|As the season winds down here in south Louisiana, thinking back on the year, I humbly submit this piece from last spring in what I hope will be a testimony not only to our sport, but to the wildness that beckons many of us.|
The water that captivated me this weekend was not raging and engorging the landscape around it. It was low and thin, shadowy, emasculated from drought but still alive with motion.
It is partially spring-fed; it was cold, as was the air when we arrived, 53 degrees. It would not get above 65 all day, and a brisk north wind sent shivers up my spine from time to time.
Coppery-colored due to the tannins in the surrounding vegetation, the little creek still moved swiftly across the steeper gradients in the hills, more sluggish along the flat runs. There were long, now dingy-white sandbars on which grass had sprouted, testament to how long they had been exposed to the sun and air.
But all was magical and beautiful. The slump in my shoulders, the bend in my back both straightened. There is solace here. There is a chin-deep comfort along these high bluffs and whetstone-surfaced rocks.
Three men with fly rods, two the same age, both more than two decades the seniors of the third. Wouldn't figure there'd be much commonality between them, but for the fly rods. Though instruments of angling, their visible exclamation of the bond they share is misleading. The rods – long and lithe, tools of art and science and a little mysticism rather than brute force and coercion – are merely the conduit by which we three immerse ourselves in a bit of wildness and skittish water.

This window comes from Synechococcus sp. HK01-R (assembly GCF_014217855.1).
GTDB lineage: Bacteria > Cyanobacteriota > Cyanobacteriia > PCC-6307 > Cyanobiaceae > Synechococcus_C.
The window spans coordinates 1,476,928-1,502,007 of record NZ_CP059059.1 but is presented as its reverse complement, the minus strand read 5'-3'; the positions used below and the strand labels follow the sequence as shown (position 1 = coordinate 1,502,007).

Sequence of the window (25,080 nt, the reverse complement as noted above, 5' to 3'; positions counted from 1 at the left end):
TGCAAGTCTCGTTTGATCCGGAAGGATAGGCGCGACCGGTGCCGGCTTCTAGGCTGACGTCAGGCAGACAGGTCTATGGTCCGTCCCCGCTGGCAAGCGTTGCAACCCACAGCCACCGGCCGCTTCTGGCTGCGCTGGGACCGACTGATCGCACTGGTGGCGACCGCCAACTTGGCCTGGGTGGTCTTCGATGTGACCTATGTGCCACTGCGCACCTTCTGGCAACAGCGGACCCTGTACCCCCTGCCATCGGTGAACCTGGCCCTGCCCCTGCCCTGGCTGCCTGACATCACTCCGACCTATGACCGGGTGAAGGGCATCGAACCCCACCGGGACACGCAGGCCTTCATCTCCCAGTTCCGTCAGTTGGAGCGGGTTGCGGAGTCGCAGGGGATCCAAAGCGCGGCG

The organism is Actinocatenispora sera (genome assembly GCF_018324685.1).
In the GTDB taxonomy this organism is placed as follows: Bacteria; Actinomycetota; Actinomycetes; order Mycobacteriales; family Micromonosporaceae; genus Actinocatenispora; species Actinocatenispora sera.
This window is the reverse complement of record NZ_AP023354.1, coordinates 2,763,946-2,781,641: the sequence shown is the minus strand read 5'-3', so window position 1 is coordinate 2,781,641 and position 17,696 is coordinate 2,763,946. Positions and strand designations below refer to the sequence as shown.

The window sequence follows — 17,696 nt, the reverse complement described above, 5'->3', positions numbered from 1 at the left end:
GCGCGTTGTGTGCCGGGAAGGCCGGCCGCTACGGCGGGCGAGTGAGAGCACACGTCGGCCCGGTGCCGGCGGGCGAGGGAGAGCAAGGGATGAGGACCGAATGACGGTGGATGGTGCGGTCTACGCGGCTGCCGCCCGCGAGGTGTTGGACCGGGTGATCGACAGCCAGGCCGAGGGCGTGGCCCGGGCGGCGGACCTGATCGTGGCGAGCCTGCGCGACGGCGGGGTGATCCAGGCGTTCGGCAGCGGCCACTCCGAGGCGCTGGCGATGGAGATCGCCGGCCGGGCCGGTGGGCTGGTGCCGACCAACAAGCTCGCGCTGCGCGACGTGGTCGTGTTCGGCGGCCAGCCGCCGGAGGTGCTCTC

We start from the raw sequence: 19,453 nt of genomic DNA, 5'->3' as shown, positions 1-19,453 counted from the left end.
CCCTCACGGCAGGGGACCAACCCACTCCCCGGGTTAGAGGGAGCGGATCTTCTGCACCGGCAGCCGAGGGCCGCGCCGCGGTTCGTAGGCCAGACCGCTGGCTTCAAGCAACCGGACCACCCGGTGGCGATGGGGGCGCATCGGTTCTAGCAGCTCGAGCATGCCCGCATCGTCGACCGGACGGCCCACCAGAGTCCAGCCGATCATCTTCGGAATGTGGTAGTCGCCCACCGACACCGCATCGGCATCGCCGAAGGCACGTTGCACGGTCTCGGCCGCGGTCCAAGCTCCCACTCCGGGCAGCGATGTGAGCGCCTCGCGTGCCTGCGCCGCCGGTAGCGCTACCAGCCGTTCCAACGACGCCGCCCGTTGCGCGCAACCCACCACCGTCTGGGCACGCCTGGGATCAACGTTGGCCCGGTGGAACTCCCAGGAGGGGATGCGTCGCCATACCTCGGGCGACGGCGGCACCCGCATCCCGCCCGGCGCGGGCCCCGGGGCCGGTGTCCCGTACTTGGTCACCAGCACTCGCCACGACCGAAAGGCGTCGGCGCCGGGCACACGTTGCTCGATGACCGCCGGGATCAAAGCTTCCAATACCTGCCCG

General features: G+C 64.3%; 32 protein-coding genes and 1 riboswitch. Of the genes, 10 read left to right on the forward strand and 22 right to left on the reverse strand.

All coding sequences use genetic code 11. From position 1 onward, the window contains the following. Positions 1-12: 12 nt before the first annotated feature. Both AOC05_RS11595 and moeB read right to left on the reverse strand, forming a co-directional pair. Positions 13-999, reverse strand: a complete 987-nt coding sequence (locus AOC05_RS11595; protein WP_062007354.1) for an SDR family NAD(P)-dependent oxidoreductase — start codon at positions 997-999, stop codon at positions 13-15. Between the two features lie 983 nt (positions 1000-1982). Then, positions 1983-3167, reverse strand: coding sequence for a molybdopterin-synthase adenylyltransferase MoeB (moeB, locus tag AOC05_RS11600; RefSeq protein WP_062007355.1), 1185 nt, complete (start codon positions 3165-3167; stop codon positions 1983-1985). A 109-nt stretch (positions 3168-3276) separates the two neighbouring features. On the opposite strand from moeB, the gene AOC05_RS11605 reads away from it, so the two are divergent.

It was our fourth trip this year to those low-slung, red dirt hills far north of home. Wouldn't figure three men of reasonable intelligence and a fair amount of common sense would have even gone the third time, considering how they had left virtually empty-handed before. Certainly, the wild, frenzied tug of the little spotted bass lurking beneath the undercuts of the bluffs and near fallen trees is, when hooked, a transit from here to there across a span of not only water but imagination; yet they are only a facet of the respite found along such places.
So there we were, lowlanders all, trotting down the bluff to the cold, excitable water below. The creek might have seemed pallid, if you didn't know it and never waded to your knees in its true nature. An abandoned building falling slowly to earth might seem that way; a bit of concrete highway abandoned and choked with weeds could be discerned as ill, feeble. But thin and slight as the stream was that day, it was only in a phase of its existence, from roaring and fierce, to temperate and subdued, then just simple and reduced to essence. We, who are slowly husking creeks and learning their secrets know what A. A. Milne knew when he penned, "Rivers know this: there is no hurry. We shall get there some day."
Instinctively the moment we touch water we separate, spread apart not only to give the long, curling arcs of our fly lines room to not tangle with each other, but also to individually savor the richness. In slack water, it is harder to fish close, but even in good flows we still put some void between us, a space that can be filled with wildness.